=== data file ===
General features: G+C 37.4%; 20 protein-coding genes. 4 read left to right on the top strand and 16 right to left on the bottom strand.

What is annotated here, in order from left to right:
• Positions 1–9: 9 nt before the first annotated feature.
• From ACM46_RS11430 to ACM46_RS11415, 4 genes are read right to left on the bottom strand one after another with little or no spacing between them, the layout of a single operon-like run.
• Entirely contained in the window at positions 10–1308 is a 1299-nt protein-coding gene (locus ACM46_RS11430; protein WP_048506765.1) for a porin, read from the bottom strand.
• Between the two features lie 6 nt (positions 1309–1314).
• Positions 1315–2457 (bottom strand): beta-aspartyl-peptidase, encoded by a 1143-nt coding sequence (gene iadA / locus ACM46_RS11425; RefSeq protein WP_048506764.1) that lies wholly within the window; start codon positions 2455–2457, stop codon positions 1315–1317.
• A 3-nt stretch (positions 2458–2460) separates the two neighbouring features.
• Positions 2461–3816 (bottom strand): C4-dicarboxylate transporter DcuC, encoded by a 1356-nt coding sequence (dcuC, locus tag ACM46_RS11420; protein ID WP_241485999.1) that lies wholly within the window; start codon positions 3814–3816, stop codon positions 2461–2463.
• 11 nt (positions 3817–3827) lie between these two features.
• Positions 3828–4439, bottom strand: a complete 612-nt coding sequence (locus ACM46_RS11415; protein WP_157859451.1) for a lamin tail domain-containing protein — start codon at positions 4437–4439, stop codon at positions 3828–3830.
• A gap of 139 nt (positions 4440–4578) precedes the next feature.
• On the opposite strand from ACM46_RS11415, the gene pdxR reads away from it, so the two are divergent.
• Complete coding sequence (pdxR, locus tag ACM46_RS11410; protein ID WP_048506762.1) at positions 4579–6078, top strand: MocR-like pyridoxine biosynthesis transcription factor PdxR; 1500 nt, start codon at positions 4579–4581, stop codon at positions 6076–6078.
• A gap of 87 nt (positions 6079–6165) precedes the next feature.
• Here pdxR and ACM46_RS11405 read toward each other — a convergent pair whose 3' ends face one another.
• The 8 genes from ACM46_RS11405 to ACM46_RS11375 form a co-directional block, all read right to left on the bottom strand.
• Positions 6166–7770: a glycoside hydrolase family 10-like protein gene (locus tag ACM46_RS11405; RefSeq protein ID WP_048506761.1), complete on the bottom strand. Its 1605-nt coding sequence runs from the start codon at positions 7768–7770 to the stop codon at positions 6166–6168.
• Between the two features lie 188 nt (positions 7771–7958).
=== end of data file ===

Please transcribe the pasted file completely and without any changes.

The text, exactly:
General features: G+C 37.4%; 20 protein-coding genes. 4 read left to right on the top strand and 16 right to left on the bottom strand.

What is annotated here, in order from left to right:
• Positions 1–9: 9 nt before the first annotated feature.
• From ACM46_RS11430 to ACM46_RS11415, 4 genes are read right to left on the bottom strand one after another with little or no spacing between them, the layout of a single operon-like run.
• Entirely contained in the window at positions 10–1308 is a 1299-nt protein-coding gene (locus ACM46_RS11430; protein WP_048506765.1) for a porin, read from the bottom strand.
• Between the two features lie 6 nt (positions 1309–1314).
• Positions 1315–2457 (bottom strand): beta-aspartyl-peptidase, encoded by a 1143-nt coding sequence (gene iadA / locus ACM46_RS11425; RefSeq protein WP_048506764.1) that lies wholly within the window; start codon positions 2455–2457, stop codon positions 1315–1317.
• A 3-nt stretch (positions 2458–2460) separates the two neighbouring features.
• Positions 2461–3816 (bottom strand): C4-dicarboxylate transporter DcuC, encoded by a 1356-nt coding sequence (dcuC, locus tag ACM46_RS11420; protein ID WP_241485999.1) that lies wholly within the window; start codon positions 3814–3816, stop codon positions 2461–2463.
• 11 nt (positions 3817–3827) lie between these two features.
• Positions 3828–4439, bottom strand: a complete 612-nt coding sequence (locus ACM46_RS11415; protein WP_157859451.1) for a lamin tail domain-containing protein — start codon at positions 4437–4439, stop codon at positions 3828–3830.
• A gap of 139 nt (positions 4440–4578) precedes the next feature.
• On the opposite strand from ACM46_RS11415, the gene pdxR reads away from it, so the two are divergent.
• Complete coding sequence (pdxR, locus tag ACM46_RS11410; protein ID WP_048506762.1) at positions 4579–6078, top strand: MocR-like pyridoxine biosynthesis transcription factor PdxR; 1500 nt, start codon at positions 4579–4581, stop codon at positions 6076–6078.
• A gap of 87 nt (positions 6079–6165) precedes the next feature.
• Here pdxR and ACM46_RS11405 read toward each other — a convergent pair whose 3' ends face one another.
• The 8 genes from ACM46_RS11405 to ACM46_RS11375 form a co-directional block, all read right to left on the bottom strand.
• Positions 6166–7770: a glycoside hydrolase family 10-like protein gene (locus tag ACM46_RS11405; RefSeq protein ID WP_048506761.1), complete on the bottom strand. Its 1605-nt coding sequence runs from the start codon at positions 7768–7770 to the stop codon at positions 6166–6168.
• Between the two features lie 188 nt (positions 7771–7958).